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The google-closure library also contains a logging system which should be familiar to most developers. This is nice. Unfortunately, the output you get from is is less expressive as when using console.log as made available by some browsers/plugins.

For example, if you write console.log(window) in Chrome, the console will display an object which you can interactively inspect. When using the google-closure logger it will not do that. I assume that it will internally simply pass a string-representation of your object to console.log. So you lose a lot of convenience.

Because of this, I still continue to use console.log. But then, if by bad-luck, you forget to remove it from production code, your code will break in browsers which do not have console.log (f.ex.: IE).

Alternatively, it is possible to guard against this, by checking for the existence first, for example:

window.console && window.console.log && console.log(...)

or:

if (DEBUG) {
    console.log(...)
}

But both solutions are far from perfect. And, given that the library has a logging framework, it would be nice to be able to use it. As it is right now, I find console.log much more useful at times.

So my question (the tl/dr): Can I make google-closure user console.log(x) when I write myLogger.info(x) instead of it using a string-representation of x?

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2 Answers 2

up vote 5 down vote accepted

You can also use goog.debug.FancyWindow to have a separate window to show logging. See for more information the google closure demo page: http://closure-library.googlecode.com/svn/trunk/closure/goog/demos/debug.html and look at the source code.

Another advantage if you're just using the console logging is that the framework will automatically prepend the module name and the time... Just add the folowing lines to use the console logging:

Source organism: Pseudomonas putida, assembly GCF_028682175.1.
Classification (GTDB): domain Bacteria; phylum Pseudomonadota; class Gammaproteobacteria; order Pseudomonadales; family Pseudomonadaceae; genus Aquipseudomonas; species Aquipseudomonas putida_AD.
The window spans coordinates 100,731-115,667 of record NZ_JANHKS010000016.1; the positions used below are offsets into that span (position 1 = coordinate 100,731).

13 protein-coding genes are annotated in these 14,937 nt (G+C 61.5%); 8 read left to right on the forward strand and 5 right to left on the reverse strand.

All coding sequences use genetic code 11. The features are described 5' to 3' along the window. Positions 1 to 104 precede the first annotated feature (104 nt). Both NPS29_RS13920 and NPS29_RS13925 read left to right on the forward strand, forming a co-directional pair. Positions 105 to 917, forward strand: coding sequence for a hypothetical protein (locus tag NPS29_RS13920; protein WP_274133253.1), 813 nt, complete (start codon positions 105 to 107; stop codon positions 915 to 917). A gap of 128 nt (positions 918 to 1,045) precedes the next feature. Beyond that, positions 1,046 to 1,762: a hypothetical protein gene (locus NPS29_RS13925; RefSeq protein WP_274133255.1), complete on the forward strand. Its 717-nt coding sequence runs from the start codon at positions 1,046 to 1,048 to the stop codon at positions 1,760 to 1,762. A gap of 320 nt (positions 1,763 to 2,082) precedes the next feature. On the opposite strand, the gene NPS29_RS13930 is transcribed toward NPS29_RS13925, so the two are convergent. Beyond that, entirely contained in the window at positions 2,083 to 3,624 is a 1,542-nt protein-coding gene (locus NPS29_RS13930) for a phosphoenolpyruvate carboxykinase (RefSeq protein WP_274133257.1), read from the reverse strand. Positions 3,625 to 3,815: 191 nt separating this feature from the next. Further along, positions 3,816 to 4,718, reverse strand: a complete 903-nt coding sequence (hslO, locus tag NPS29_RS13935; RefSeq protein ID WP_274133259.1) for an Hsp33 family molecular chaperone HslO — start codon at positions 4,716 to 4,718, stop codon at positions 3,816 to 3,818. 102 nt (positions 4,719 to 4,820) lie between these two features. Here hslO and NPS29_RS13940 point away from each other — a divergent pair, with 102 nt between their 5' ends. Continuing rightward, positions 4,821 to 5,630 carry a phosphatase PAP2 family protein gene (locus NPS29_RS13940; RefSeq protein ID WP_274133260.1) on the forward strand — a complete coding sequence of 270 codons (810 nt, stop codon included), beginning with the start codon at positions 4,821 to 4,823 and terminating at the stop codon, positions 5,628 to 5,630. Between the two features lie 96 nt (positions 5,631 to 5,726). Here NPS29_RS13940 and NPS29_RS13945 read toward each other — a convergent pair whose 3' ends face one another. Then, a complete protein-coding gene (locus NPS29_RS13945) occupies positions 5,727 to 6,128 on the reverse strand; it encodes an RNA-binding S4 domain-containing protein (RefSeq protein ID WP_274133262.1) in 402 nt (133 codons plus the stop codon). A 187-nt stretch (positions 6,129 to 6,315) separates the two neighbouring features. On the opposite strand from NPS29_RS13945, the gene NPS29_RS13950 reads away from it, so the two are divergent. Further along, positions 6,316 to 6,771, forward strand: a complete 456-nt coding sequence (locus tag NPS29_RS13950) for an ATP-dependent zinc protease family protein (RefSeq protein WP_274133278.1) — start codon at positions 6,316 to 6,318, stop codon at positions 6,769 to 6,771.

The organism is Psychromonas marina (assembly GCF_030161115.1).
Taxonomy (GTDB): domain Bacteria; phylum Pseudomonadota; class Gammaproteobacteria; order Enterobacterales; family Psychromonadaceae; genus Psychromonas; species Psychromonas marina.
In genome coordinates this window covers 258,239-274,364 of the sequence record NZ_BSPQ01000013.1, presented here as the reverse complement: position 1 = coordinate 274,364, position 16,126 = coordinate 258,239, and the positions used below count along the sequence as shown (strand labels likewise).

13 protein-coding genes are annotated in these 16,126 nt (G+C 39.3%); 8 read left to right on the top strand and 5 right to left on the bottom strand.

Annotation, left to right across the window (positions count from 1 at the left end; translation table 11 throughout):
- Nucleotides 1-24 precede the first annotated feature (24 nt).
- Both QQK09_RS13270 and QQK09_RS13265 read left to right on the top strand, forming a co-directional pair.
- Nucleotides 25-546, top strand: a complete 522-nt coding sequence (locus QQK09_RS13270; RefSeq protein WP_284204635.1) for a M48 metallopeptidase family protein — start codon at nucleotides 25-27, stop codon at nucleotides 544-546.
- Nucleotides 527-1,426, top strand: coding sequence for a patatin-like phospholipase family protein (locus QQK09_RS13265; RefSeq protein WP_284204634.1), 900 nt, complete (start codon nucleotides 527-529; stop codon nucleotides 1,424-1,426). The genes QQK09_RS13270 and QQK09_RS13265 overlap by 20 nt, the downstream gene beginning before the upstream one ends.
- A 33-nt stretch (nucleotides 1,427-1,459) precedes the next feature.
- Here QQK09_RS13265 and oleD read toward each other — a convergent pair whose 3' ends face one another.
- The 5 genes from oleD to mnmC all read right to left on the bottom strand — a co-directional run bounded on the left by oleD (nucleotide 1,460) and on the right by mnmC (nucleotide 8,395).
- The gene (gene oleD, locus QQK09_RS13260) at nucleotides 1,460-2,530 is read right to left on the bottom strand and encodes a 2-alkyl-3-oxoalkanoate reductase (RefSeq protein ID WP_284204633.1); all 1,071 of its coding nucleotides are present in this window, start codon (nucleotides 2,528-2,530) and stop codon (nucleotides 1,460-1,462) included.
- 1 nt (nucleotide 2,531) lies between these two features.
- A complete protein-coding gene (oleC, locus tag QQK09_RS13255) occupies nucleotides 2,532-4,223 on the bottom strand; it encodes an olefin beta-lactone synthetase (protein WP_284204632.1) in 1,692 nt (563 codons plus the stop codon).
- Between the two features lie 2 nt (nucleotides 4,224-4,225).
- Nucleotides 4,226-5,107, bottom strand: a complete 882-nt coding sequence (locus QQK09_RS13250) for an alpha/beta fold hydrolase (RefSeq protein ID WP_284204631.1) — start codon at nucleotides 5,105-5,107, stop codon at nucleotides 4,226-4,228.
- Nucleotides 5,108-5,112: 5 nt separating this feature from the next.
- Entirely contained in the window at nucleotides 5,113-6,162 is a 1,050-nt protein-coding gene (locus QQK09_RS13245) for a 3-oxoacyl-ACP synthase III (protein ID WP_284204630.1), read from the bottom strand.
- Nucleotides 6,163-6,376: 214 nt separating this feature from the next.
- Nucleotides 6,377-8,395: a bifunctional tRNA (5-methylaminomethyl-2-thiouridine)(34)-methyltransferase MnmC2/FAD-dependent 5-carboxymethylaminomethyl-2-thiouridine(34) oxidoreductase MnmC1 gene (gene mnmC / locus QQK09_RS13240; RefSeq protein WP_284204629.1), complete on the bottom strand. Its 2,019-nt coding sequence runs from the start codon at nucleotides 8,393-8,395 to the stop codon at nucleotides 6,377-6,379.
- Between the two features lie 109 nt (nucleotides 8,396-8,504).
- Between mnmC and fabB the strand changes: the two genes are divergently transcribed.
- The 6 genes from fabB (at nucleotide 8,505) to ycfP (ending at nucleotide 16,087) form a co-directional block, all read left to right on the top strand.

goog.require('goog.debug.Console');

if (goog.DEBUG) {
    debugConsole = new goog.debug.Console;
    debugConsole.setCapturing(true);
}

This will also prevent showing console logging in production code.

Regards,

Rene

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The critical bit I was looking for was goog.debug.expose. I missed that when I first was looking at the docs of the logging framework! While not as convenient as the interactive console.log dump, this will do fine for most cases. So thanks! –  exhuma Jun 25 '12 at 15:05
    
I am afraid the code in this answer will cause errors. Since you use the goog.debug.Console immediately after you import it goog.require... –  hguser Jul 27 '13 at 5:43

Google Closure can provide the information as per your need. With function, without functions of object. Refer to below code snippet.

 goog.require('goog.debug');
 goog.require('goog.debug.Logger');

 var theLogger = goog.debug.Logger.getLogger('demo');
 theLogger.info('Logging examples');

 // Create a simple object.
 var someone = {
     'name': 'peder',
         'age': 33,
         'gender': 'm',
         'kids': ['hari', 'sam', 'sneha']
 };

 // Show the object, note that it will output '[object Object]'.
 theLogger.info(someone);

 // Use expose to walk through the object and show all data.
 theLogger.info('Person: ' + goog.debug.expose(someone));


 // Does not show the functions by default.
 theLogger.info('expose (no functions): ' + goog.debug.expose(yourObject));


 // Shows the functions as well.
 theLogger.info('expose (w/functions): ' + goog.debug.expose(yourObject, true));

 // Show deepExpose, which walks recursively through data.
 theLogger.info('deepExpose (no functions): ' + goog.debug.deepExpose(yourObject));

 theLogger.info('deepExpose (w/functions): ' + goog.debug.deepExpose(yourObject, true));
share|improve this answer
    
goog.debug.expose is useful. Still not as useful as the output you get from console.log. –  exhuma Jan 1 at 11:21

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